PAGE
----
These groups also loudly claim to be privacy watchdogs – yet have turned their meek protest into a funding activity. And guess who’s doing the funding? When Google and Facebook settled their respective Buzz and Beacon privacy lawsuits, the biggest beneficiaries were not individuals but “organizations that are currently paid by [Defendant] to lobby for or to consult for the company” thanks to a quirk called cy-près. The EFF and ACLU each bagged $1m from the settlement, which for the EFF was more than it raised in donations. And it has some pretty wealthy donors.
So the poachers are paying off the gamekeepers.
The web giants have also paved the way for the NSA by driving a bus through legal loopholes. For example, The Washington Post reported how the NSA justified its infrastructure interceptions by arguing it wasn’t really doing interception.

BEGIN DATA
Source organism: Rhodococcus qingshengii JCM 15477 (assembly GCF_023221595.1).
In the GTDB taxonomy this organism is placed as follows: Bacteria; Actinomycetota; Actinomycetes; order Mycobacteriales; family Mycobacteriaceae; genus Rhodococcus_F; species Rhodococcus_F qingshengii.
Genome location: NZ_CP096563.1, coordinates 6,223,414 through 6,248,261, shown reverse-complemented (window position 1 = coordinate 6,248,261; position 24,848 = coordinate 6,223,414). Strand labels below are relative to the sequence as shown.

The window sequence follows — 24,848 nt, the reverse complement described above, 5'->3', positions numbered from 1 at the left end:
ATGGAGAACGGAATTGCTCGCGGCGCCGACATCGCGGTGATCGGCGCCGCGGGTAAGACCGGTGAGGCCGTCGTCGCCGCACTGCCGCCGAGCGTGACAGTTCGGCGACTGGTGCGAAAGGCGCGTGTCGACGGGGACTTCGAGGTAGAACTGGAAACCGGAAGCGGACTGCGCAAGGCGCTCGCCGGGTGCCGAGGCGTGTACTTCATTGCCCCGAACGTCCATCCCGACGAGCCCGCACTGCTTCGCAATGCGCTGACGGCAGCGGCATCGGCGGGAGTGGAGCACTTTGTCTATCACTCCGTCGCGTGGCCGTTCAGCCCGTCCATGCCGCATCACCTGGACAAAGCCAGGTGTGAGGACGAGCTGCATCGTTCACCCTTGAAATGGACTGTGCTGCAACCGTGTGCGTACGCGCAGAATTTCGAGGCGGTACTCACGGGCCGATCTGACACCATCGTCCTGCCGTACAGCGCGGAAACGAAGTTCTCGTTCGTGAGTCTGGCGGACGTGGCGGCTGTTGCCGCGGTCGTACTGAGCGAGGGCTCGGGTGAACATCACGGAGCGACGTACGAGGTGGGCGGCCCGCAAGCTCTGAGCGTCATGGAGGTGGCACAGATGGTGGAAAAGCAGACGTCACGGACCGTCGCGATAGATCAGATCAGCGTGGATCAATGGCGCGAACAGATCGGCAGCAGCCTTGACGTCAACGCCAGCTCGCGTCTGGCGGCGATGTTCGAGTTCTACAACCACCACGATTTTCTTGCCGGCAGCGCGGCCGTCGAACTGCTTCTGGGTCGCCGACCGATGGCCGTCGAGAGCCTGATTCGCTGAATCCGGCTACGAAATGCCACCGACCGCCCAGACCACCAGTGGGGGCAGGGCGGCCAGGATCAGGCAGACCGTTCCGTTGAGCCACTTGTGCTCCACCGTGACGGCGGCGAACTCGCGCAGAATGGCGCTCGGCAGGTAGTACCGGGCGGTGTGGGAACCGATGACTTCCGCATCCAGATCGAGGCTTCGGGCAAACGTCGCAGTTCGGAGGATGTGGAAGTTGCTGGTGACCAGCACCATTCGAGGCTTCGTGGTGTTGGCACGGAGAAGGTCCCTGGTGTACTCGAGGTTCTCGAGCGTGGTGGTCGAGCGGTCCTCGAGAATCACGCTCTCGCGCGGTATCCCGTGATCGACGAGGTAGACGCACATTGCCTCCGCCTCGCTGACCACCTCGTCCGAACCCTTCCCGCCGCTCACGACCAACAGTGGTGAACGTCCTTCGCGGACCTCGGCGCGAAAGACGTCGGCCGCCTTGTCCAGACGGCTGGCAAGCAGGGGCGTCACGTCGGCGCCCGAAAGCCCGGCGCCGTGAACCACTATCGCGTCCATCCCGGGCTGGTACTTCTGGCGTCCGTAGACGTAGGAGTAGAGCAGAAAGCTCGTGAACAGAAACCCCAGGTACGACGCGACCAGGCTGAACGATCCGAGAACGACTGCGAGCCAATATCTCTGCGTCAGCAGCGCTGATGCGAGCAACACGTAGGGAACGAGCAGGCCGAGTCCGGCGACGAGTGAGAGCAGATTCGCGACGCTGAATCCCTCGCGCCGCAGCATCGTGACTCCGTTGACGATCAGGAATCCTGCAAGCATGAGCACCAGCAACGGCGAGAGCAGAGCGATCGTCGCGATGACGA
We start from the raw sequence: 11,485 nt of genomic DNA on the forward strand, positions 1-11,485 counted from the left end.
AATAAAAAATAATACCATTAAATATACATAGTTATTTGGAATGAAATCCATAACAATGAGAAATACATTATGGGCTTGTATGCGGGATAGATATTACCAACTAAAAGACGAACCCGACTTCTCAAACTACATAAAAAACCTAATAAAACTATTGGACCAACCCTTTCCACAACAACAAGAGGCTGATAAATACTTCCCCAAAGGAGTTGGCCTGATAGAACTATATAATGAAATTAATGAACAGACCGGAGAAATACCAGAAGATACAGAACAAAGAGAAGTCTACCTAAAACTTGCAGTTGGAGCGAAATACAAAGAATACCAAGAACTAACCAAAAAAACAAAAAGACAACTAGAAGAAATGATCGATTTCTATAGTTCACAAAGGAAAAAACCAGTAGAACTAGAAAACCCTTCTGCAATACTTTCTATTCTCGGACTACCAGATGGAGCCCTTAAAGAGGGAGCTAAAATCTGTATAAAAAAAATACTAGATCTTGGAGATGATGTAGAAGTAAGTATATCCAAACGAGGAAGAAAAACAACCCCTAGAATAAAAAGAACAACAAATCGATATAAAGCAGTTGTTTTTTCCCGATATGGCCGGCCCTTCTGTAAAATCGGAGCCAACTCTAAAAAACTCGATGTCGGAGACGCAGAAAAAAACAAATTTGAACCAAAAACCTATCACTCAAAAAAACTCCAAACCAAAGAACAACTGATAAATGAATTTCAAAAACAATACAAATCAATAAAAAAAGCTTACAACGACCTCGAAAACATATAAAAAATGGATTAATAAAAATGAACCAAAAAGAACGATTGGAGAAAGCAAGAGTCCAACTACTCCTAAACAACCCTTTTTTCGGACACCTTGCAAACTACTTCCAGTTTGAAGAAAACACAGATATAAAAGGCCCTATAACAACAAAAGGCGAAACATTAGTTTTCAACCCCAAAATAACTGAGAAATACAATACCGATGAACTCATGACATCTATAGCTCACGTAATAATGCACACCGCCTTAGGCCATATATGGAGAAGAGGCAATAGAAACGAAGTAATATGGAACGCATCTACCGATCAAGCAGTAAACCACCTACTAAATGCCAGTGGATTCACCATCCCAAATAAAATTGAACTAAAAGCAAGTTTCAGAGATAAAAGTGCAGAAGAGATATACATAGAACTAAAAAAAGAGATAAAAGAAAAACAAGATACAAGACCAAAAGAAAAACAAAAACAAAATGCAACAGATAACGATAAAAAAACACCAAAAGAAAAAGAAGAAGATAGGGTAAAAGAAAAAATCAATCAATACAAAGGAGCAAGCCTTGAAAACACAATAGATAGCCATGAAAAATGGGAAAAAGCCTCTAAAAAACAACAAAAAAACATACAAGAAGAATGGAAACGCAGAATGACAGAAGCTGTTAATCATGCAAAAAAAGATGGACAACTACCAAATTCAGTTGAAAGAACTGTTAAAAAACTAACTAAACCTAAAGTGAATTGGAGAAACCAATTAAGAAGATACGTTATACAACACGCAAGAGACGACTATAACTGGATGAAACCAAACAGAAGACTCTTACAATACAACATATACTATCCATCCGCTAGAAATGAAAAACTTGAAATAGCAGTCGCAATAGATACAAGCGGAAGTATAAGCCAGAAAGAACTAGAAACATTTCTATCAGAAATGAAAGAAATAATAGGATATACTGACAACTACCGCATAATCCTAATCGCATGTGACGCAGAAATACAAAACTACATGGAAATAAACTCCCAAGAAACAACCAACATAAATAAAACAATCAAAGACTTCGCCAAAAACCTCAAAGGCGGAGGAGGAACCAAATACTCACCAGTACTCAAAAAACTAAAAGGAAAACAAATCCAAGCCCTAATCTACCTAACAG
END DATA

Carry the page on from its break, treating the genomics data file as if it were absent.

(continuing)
The distinction is between “data at rest” and “data on the fly.” The NSA and GCHQ do not break into user accounts that are stored on Yahoo and Google computers. They intercept the information as it travels over fiber optic cables from one data center to another.
It should do, as it was the same argument Google used when it launched Gmail in 2004. Google was reading your email because it wanted to inject advertisements based on your private communication. So it sought to redefine “reading” as “not actually reading”. Here’s what security expert Mark Rasch predicted at the time.